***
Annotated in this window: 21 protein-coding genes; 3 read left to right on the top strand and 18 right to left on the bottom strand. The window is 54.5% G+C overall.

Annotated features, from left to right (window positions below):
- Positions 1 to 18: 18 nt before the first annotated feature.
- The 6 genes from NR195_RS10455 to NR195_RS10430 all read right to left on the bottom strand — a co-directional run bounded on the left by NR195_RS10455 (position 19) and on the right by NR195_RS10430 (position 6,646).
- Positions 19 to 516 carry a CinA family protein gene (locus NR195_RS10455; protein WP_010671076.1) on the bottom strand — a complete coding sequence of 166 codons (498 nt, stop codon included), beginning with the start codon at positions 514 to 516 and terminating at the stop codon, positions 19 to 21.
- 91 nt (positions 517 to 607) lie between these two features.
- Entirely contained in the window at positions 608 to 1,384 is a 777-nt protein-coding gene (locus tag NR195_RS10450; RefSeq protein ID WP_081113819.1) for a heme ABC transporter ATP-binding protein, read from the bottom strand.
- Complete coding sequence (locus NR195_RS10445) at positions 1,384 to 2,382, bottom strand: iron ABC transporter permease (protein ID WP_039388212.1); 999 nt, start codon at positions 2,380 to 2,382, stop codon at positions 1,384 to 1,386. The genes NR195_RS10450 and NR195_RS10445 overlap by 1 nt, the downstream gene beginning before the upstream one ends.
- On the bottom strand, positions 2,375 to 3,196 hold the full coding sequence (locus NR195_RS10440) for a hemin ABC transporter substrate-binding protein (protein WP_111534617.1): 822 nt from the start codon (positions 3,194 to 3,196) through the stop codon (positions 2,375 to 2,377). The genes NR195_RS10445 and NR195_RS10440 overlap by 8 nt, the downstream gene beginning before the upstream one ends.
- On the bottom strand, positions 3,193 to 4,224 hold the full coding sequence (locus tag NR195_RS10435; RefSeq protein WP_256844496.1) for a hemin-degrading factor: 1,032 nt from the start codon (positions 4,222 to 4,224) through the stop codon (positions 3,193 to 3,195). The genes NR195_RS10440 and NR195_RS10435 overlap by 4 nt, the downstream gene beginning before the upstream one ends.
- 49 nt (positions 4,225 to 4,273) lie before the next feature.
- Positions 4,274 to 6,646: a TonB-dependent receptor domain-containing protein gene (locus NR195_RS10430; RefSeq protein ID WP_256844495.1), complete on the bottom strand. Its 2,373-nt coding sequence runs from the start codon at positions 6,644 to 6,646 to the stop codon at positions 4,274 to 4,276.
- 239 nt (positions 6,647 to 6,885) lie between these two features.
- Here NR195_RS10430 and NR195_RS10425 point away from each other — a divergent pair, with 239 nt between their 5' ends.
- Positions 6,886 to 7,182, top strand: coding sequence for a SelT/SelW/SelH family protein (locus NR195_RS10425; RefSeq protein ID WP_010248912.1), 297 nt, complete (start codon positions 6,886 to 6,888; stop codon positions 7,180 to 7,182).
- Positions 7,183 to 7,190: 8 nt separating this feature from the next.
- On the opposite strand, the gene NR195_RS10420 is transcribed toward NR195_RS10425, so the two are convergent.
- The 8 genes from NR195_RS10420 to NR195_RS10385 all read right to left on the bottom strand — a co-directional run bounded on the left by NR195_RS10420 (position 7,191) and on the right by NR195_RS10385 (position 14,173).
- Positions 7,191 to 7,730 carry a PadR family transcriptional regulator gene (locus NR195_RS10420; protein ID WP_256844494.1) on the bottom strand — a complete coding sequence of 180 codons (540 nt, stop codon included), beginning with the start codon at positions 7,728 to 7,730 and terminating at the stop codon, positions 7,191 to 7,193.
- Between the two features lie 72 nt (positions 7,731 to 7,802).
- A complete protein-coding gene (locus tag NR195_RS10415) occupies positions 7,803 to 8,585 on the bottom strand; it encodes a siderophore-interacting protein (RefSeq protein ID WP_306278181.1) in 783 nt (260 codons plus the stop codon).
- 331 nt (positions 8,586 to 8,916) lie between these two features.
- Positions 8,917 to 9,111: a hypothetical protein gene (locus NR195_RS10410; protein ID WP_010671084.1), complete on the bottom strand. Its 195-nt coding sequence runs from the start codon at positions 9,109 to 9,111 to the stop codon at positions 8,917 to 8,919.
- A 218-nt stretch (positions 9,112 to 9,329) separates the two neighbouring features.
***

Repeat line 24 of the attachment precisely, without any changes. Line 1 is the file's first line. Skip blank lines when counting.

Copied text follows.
- A 218-nt stretch (positions 9,112 to 9,329) separates the two neighbouring features.